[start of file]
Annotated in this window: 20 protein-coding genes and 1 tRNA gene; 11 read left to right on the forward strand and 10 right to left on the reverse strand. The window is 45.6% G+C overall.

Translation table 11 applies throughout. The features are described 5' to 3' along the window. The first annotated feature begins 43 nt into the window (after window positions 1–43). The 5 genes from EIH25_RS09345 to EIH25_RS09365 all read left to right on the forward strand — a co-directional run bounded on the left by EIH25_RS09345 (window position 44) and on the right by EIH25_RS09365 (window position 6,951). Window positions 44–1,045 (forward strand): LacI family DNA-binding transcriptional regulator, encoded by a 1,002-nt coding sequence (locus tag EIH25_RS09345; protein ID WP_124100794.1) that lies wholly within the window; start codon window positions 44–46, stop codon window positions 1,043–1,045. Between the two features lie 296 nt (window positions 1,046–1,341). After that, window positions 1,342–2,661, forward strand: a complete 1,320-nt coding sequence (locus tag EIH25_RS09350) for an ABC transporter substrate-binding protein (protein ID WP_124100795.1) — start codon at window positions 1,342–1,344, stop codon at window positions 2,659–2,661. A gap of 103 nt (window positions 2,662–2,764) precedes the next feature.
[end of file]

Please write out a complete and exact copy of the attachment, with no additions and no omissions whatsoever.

Annotated in this window: 20 protein-coding genes and 1 tRNA gene; 11 read left to right on the forward strand and 10 right to left on the reverse strand. The window is 45.6% G+C overall.

Translation table 11 applies throughout. The features are described 5' to 3' along the window. The first annotated feature begins 43 nt into the window (after window positions 1–43). The 5 genes from EIH25_RS09345 to EIH25_RS09365 all read left to right on the forward strand — a co-directional run bounded on the left by EIH25_RS09345 (window position 44) and on the right by EIH25_RS09365 (window position 6,951). Window positions 44–1,045 (forward strand): LacI family DNA-binding transcriptional regulator, encoded by a 1,002-nt coding sequence (locus tag EIH25_RS09345; protein ID WP_124100794.1) that lies wholly within the window; start codon window positions 44–46, stop codon window positions 1,043–1,045. Between the two features lie 296 nt (window positions 1,046–1,341). After that, window positions 1,342–2,661, forward strand: a complete 1,320-nt coding sequence (locus tag EIH25_RS09350) for an ABC transporter substrate-binding protein (protein ID WP_124100795.1) — start codon at window positions 1,342–1,344, stop codon at window positions 2,659–2,661. A gap of 103 nt (window positions 2,662–2,764) precedes the next feature.